Eight months before the play starts, Becca and her husband Howie (Michael Polak) lost their young son, Danny, when he chased the family dog, Tag, into the path of an oncoming car. The grief is all-pervasive and despite Howie's membership in a counseling group, there clearly is no prescription for how to move from the life that was to the life that might be. Indirectly, the action asks what is it best we leave behind after a tragedy, what should we carry forward, and what might we pack away to be recalled in some future, hopefully stronger state?
For Howie, self-preservation demands moving ahead, even in despair, and that allows him to tap the pull of the past without being consumed by it. He can have a cleansing cry viewing a video of himself and Danny playing together, then return to the emptiness better for it. But Becca, who insists she is confronting reality, is stuck, embracing the new world half-heartedly. She deals with the chaotic way her sister Izzy (Kristina Johnson) careens through her life, offering practical guidance, but barely tolerates the advice of her mother, Nat (Lori Larsen), who can't help comparing Danny's loss to the overdose death of her drug-addicted son.
Now, she is packing up Danny's clothes, drawings, and toys, and suggesting they sell the house. At the same time, she has curtailed all physical contact with Howie, refused to investigate the group counseling, and built resentment of a close friend who failed to show her sufficient sympathy. She buries her true feelings in compulsive cleaning and cooking.
Matthew's actors create the play's complex confusion of feelings, paving the way for a mysterious connection to form between Becca and Jason (Seamus Mulcahy), the teenage driver who was innocently thrust into the role of killer. Jason sheepishly shows up to ask permission to honor Danny with the dedication of a story he wrote for school. Becca, seemingly far from reconciling her grief, is immediately empathic, while Howie, who seemed to have come to terms, is furiously dismissive.
What is it that the inconsolable Becca intuitively understands about receiving absolution by giving it? Whatever it is, it allows the two to share a life raft through the void of self-persecution. The flotation is the Jason's story, a fantastic science fiction tale of rabbit holes to parallel universes. It suggests that, in Jason's words, "even the most unlikely events have to take place somewhere, including other universes with versions of us leading different lives, or maybe the same lives with a couple things changed."
It invokes infinity not as the remedial afterlife of heaven but as provider of happier alternatives. Lindsay-Abaire is offering Becca a parallel to the religious solace she tacitly seems to reject. It's equally unverifiable and as dependent on faith as religion is. Yet, it is comforting, and it opens a rabbit hole that Becca can travel into a state of calm and acceptance. She won't be able to live there, but as the play ends, we believe she will allow herself to visit.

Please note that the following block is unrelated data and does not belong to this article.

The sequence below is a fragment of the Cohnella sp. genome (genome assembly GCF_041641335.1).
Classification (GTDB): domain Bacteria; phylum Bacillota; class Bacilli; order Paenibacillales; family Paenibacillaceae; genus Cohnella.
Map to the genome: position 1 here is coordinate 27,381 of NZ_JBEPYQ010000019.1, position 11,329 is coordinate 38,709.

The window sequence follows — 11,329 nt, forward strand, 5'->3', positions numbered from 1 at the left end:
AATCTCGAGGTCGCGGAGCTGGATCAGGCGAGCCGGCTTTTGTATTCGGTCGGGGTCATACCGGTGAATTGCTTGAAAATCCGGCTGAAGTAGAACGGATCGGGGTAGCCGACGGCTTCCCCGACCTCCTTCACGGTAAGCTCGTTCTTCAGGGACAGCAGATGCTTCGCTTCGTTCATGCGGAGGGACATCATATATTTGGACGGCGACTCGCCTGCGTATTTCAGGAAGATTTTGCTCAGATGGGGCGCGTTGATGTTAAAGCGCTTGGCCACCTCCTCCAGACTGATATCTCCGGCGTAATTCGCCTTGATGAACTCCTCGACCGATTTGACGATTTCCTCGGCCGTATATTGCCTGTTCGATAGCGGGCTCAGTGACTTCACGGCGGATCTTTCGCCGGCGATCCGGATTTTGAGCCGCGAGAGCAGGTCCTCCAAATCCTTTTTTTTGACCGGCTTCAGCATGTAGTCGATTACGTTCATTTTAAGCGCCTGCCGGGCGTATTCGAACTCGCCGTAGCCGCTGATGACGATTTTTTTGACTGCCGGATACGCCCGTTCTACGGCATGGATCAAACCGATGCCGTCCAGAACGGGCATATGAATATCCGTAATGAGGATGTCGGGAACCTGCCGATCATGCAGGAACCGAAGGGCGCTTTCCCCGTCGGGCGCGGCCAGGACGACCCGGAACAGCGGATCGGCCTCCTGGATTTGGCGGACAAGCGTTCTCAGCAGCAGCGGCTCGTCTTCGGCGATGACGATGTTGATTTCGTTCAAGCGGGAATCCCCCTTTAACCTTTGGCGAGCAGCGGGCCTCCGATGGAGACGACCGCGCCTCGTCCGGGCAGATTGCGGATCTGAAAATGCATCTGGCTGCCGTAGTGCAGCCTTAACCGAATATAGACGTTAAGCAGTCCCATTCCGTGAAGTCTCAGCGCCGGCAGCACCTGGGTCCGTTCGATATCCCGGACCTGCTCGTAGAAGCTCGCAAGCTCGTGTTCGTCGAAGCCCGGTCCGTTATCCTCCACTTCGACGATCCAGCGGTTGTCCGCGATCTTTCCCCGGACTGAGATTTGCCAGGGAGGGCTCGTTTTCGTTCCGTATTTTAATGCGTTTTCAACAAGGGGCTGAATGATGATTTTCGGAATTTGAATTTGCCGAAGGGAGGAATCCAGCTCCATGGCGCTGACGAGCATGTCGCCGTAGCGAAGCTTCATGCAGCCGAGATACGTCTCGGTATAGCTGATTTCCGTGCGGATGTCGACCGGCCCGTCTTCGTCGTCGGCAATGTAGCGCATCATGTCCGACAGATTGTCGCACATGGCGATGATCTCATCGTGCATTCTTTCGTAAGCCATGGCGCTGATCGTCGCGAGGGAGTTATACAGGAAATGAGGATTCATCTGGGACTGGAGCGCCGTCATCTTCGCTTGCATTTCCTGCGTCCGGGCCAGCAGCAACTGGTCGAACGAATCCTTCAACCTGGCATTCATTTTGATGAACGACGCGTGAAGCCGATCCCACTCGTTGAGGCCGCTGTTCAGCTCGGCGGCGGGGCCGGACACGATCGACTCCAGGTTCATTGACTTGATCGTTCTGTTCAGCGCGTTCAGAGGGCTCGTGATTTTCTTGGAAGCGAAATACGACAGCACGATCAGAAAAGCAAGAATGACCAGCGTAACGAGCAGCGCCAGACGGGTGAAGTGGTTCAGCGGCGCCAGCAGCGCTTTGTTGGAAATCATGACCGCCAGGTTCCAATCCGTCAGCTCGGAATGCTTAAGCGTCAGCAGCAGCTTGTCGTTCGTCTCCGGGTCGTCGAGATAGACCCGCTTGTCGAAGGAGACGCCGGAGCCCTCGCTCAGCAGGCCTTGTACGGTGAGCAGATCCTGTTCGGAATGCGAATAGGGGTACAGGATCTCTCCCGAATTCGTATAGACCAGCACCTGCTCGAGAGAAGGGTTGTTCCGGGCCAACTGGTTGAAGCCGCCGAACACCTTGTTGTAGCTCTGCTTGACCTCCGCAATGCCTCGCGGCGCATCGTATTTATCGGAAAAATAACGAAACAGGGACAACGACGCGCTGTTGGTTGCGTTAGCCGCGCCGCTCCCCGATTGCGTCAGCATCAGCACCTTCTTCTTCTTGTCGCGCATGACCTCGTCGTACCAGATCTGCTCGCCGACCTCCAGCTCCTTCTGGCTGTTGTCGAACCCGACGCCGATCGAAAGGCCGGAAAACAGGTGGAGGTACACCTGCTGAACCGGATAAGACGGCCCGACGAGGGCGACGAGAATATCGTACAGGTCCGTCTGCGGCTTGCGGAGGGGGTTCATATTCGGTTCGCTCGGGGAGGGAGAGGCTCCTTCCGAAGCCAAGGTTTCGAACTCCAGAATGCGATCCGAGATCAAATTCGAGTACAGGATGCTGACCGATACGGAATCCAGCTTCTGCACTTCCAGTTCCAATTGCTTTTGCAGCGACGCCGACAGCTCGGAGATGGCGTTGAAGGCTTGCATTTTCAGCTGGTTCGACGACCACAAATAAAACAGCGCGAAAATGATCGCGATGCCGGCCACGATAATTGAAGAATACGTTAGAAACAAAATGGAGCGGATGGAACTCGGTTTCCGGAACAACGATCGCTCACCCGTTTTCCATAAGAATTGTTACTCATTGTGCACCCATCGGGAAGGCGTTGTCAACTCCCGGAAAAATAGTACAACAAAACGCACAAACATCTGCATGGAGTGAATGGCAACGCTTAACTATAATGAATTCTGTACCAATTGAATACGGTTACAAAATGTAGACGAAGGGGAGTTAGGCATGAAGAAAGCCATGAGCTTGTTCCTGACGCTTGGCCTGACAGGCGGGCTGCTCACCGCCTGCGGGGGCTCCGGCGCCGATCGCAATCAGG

Puette, whose performance in A Noise Within's Eccentricities of the Nightingale was a 2011 highlight, gives us a carefully detailed Becca. A bonus is clear diction that can cut through the muddying effects of the dreaded miking of actors. Johnson is also quite good, letting Izzy serve as comic relief without losing definition and believability. Larsen, Polak, and Mulcahy all serve their parts well.
The impressive physical production troubles itself with creating a light snowfall in the first scene. Though not asked by the script, it is not out of place on a New York Saturday in late February. Stephen Gifford makes an impressive La Mirada debut with his realistic set, which gives Danny's dormer bedroom a wall painted with a beautiful starscape. Having Nan and Becca pluck the phosphorescent stars off the wall during packing is a nice touch.
Ann Closs-Farley's costumes and Tim Swiss' lighting add depth. Sound Designer Josh Bessom makes his presence known, with a scene-shift cue somewhere between the rumble of an idling jet engine and a rolling earthquake. While at first it seems too big for its task, the parallel it suggests between parents and planet, our worlds that can turn upside down in any instant, feels just right in the end.
by DAVID LINDSAY-ABAIRE
directed by MICHAEL MATTHEWS
LA MIRADA THEATRE FOR THE PERFORMING ARTS
October 25-November 17, 2013
(Opened 11/28, Rev’d 10/31)
CAST Kristina Johnson, Lori Larsen, Seamus Mulcahy, Michael Polak, Deborah Puette
PRODUCTION Stephen Gifford, set; Ann Closs-Farley, costumes; Tim Swiss, lights; Josh Bessom, sound; Lisa Palmire/Terry Hanrahan, stage management
HISTORY 2007 Pulitzer Prize